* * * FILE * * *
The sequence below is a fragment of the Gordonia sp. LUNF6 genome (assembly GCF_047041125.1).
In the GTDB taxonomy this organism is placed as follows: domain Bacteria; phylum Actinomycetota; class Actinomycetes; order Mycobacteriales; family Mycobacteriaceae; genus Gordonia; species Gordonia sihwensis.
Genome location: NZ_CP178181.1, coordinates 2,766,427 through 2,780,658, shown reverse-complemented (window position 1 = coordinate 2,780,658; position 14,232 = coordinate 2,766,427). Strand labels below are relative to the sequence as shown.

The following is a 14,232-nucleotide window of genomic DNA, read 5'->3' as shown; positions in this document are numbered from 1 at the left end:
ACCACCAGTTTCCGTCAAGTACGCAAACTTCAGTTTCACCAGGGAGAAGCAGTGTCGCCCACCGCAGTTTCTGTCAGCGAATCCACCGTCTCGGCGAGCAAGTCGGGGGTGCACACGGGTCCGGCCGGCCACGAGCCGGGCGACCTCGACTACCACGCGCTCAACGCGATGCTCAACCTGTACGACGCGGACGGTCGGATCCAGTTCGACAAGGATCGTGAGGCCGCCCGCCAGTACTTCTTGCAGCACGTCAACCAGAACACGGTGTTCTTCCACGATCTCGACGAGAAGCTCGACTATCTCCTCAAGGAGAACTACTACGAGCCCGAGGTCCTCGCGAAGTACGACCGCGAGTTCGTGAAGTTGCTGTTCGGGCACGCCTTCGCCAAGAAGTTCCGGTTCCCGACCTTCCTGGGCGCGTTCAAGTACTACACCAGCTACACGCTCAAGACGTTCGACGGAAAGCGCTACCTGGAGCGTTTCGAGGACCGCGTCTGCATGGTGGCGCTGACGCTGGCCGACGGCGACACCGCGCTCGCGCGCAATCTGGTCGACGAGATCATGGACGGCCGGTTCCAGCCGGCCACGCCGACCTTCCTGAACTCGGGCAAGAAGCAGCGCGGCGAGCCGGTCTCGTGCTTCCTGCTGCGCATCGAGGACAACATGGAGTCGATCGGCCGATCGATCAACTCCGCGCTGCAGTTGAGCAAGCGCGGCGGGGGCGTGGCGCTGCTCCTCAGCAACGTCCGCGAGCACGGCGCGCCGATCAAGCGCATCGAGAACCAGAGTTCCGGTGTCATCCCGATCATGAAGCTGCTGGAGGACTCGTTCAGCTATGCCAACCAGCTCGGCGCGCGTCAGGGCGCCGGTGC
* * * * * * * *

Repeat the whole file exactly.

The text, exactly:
The sequence below is a fragment of the Gordonia sp. LUNF6 genome (assembly GCF_047041125.1).
In the GTDB taxonomy this organism is placed as follows: domain Bacteria; phylum Actinomycetota; class Actinomycetes; order Mycobacteriales; family Mycobacteriaceae; genus Gordonia; species Gordonia sihwensis.
Genome location: NZ_CP178181.1, coordinates 2,766,427 through 2,780,658, shown reverse-complemented (window position 1 = coordinate 2,780,658; position 14,232 = coordinate 2,766,427). Strand labels below are relative to the sequence as shown.

The following is a 14,232-nucleotide window of genomic DNA, read 5'->3' as shown; positions in this document are numbered from 1 at the left end:
ACCACCAGTTTCCGTCAAGTACGCAAACTTCAGTTTCACCAGGGAGAAGCAGTGTCGCCCACCGCAGTTTCTGTCAGCGAATCCACCGTCTCGGCGAGCAAGTCGGGGGTGCACACGGGTCCGGCCGGCCACGAGCCGGGCGACCTCGACTACCACGCGCTCAACGCGATGCTCAACCTGTACGACGCGGACGGTCGGATCCAGTTCGACAAGGATCGTGAGGCCGCCCGCCAGTACTTCTTGCAGCACGTCAACCAGAACACGGTGTTCTTCCACGATCTCGACGAGAAGCTCGACTATCTCCTCAAGGAGAACTACTACGAGCCCGAGGTCCTCGCGAAGTACGACCGCGAGTTCGTGAAGTTGCTGTTCGGGCACGCCTTCGCCAAGAAGTTCCGGTTCCCGACCTTCCTGGGCGCGTTCAAGTACTACACCAGCTACACGCTCAAGACGTTCGACGGAAAGCGCTACCTGGAGCGTTTCGAGGACCGCGTCTGCATGGTGGCGCTGACGCTGGCCGACGGCGACACCGCGCTCGCGCGCAATCTGGTCGACGAGATCATGGACGGCCGGTTCCAGCCGGCCACGCCGACCTTCCTGAACTCGGGCAAGAAGCAGCGCGGCGAGCCGGTCTCGTGCTTCCTGCTGCGCATCGAGGACAACATGGAGTCGATCGGCCGATCGATCAACTCCGCGCTGCAGTTGAGCAAGCGCGGCGGGGGCGTGGCGCTGCTCCTCAGCAACGTCCGCGAGCACGGCGCGCCGATCAAGCGCATCGAGAACCAGAGTTCCGGTGTCATCCCGATCATGAAGCTGCTGGAGGACTCGTTCAGCTATGCCAACCAGCTCGGCGCGCGTCAGGGCGCCGGTGC